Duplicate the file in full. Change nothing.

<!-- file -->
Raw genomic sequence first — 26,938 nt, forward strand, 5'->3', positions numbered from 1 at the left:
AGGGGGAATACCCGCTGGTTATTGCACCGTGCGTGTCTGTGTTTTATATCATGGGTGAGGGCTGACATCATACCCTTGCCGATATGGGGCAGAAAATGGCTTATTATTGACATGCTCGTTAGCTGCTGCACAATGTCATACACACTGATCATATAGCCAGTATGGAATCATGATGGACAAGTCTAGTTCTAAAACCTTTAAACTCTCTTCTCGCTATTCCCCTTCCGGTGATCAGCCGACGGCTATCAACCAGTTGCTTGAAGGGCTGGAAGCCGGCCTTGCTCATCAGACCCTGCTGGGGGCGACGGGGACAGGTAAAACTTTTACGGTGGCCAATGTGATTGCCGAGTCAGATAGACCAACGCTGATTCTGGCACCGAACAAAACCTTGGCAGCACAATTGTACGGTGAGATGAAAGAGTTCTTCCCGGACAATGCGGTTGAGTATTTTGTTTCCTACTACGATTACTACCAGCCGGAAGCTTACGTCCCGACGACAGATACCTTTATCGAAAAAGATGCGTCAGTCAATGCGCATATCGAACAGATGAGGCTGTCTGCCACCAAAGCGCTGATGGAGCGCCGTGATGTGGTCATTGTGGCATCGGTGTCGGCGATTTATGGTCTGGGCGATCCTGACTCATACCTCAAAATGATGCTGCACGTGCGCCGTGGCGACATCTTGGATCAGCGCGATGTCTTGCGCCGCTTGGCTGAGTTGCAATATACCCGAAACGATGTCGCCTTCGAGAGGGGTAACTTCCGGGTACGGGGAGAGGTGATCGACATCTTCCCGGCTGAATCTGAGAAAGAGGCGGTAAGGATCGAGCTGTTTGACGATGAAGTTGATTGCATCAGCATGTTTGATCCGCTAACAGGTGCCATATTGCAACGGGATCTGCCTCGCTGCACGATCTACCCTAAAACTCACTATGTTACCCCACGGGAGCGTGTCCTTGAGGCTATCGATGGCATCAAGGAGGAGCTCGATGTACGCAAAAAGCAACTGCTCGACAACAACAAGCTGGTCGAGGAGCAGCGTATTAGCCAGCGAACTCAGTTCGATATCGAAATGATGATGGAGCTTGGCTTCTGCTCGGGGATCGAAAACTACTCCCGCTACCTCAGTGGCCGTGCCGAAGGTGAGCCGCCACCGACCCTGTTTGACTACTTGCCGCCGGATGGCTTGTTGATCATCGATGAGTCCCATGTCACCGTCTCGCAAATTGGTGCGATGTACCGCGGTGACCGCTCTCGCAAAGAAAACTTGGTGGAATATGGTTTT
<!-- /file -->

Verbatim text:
Raw genomic sequence first — 26,938 nt, forward strand, 5'->3', positions numbered from 1 at the left:
AGGGGGAATACCCGCTGGTTATTGCACCGTGCGTGTCTGTGTTTTATATCATGGGTGAGGGCTGACATCATACCCTTGCCGATATGGGGCAGAAAATGGCTTATTATTGACATGCTCGTTAGCTGCTGCACAATGTCATACACACTGATCATATAGCCAGTATGGAATCATGATGGACAAGTCTAGTTCTAAAACCTTTAAACTCTCTTCTCGCTATTCCCCTTCCGGTGATCAGCCGACGGCTATCAACCAGTTGCTTGAAGGGCTGGAAGCCGGCCTTGCTCATCAGACCCTGCTGGGGGCGACGGGGACAGGTAAAACTTTTACGGTGGCCAATGTGATTGCCGAGTCAGATAGACCAACGCTGATTCTGGCACCGAACAAAACCTTGGCAGCACAATTGTACGGTGAGATGAAAGAGTTCTTCCCGGACAATGCGGTTGAGTATTTTGTTTCCTACTACGATTACTACCAGCCGGAAGCTTACGTCCCGACGACAGATACCTTTATCGAAAAAGATGCGTCAGTCAATGCGCATATCGAACAGATGAGGCTGTCTGCCACCAAAGCGCTGATGGAGCGCCGTGATGTGGTCATTGTGGCATCGGTGTCGGCGATTTATGGTCTGGGCGATCCTGACTCATACCTCAAAATGATGCTGCACGTGCGCCGTGGCGACATCTTGGATCAGCGCGATGTCTTGCGCCGCTTGGCTGAGTTGCAATATACCCGAAACGATGTCGCCTTCGAGAGGGGTAACTTCCGGGTACGGGGAGAGGTGATCGACATCTTCCCGGCTGAATCTGAGAAAGAGGCGGTAAGGATCGAGCTGTTTGACGATGAAGTTGATTGCATCAGCATGTTTGATCCGCTAACAGGTGCCATATTGCAACGGGATCTGCCTCGCTGCACGATCTACCCTAAAACTCACTATGTTACCCCACGGGAGCGTGTCCTTGAGGCTATCGATGGCATCAAGGAGGAGCTCGATGTACGCAAAAAGCAACTGCTCGACAACAACAAGCTGGTCGAGGAGCAGCGTATTAGCCAGCGAACTCAGTTCGATATCGAAATGATGATGGAGCTTGGCTTCTGCTCGGGGATCGAAAACTACTCCCGCTACCTCAGTGGCCGTGCCGAAGGTGAGCCGCCACCGACCCTGTTTGACTACTTGCCGCCGGATGGCTTGTTGATCATCGATGAGTCCCATGTCACCGTCTCGCAAATTGGTGCGATGTACCGCGGTGACCGCTCTCGCAAAGAAAACTTGGTGGAATATGGTTTT